As you get deeper and deeper into the estate planning process in New York, you begin to recognize opportunities to settle your pending liabilities and avoid any unnecessary expenses against your estate (thus preserving even more assets for your beneficiaries). Yet one potential expense hangs over your estate that may seem to be impossible to avoid: taxes.
Both the New York state and federal governments levy estate taxes. Yet is this something you truly need to worry about? If so, is there anything that you might be able to do to limit your estate tax liability?
State and federal estate tax exemption
Both the local and national governments offer estate tax exemptions. According to the New York State Department of Taxation and Finance, the local estate tax exemption for 2020 is $5.85 million. Per the Internal Revenue Service, the exemption amount at the national level is $11.58 million (that amount increases to $11.7 million in 2021). What this means is that if the total taxable value of your estate comes in under that exemption amount, it will not be subject to tax.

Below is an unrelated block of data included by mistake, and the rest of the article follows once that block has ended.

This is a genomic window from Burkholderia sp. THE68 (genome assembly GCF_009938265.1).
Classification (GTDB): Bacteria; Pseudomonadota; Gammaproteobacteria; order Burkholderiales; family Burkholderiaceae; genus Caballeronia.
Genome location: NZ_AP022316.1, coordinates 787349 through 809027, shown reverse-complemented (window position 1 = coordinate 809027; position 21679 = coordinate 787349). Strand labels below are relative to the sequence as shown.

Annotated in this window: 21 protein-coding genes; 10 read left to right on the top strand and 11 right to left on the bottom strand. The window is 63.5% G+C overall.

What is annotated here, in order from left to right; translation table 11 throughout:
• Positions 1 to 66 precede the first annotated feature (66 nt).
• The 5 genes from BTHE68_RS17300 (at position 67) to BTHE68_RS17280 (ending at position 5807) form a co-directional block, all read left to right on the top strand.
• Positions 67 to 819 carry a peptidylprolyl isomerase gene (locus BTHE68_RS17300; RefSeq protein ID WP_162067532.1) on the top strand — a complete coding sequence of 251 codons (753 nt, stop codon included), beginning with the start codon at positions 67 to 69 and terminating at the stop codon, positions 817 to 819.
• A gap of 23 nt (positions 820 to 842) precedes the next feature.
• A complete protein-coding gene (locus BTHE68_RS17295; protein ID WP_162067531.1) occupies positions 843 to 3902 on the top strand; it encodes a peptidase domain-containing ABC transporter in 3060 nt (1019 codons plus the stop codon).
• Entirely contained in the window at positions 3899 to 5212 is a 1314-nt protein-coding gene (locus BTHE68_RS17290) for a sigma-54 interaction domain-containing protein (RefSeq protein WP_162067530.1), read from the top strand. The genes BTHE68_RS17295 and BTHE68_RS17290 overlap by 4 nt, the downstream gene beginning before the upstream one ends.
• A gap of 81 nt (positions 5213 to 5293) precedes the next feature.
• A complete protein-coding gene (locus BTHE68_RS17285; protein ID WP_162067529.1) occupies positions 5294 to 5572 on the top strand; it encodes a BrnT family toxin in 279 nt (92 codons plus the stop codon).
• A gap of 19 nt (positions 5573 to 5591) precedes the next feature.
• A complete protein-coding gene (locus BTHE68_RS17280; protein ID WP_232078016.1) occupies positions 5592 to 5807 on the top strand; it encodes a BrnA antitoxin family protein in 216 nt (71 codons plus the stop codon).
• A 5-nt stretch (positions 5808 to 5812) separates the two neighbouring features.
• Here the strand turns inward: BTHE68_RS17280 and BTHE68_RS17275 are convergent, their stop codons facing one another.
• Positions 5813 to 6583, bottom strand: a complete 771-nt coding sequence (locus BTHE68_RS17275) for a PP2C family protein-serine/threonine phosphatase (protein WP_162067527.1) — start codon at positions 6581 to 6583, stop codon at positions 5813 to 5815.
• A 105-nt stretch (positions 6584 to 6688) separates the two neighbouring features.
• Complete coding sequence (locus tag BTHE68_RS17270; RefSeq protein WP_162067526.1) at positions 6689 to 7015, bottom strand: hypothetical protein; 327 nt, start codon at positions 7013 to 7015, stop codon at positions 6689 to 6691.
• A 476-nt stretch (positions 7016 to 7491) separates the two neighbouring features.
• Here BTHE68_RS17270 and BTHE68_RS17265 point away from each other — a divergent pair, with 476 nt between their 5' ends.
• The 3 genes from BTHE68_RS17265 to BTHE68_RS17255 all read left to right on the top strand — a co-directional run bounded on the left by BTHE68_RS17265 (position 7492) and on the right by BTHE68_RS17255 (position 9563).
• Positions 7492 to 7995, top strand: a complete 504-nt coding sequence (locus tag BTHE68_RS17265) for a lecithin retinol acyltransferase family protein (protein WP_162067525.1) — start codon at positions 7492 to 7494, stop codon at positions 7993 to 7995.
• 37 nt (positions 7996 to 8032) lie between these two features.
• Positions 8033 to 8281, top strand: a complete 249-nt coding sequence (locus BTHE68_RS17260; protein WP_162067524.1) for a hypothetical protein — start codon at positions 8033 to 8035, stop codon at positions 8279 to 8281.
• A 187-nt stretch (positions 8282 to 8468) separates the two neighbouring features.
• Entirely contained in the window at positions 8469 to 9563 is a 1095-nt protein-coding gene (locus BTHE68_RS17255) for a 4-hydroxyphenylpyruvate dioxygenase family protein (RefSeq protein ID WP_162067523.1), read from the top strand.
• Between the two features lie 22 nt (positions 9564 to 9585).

Estate tax portability
The federal government also offers the benefit of estate tax portability. This allows people to share tax benefits. In the case of estate taxes, one can claim their deceased spouse’s unused exemption amount. This opens the door for you and your spouse to (through careful planning) effectively double the federal amount for one of you to $23.16 million.
To do this, you would need to plan to leave your entire estate to your spouse (the unlimited marital deduction allows such a transfer free of taxes). This preserves your entire estate tax exemption. Your spouse would then need to file an estate tax return within nine months of your death electing portability.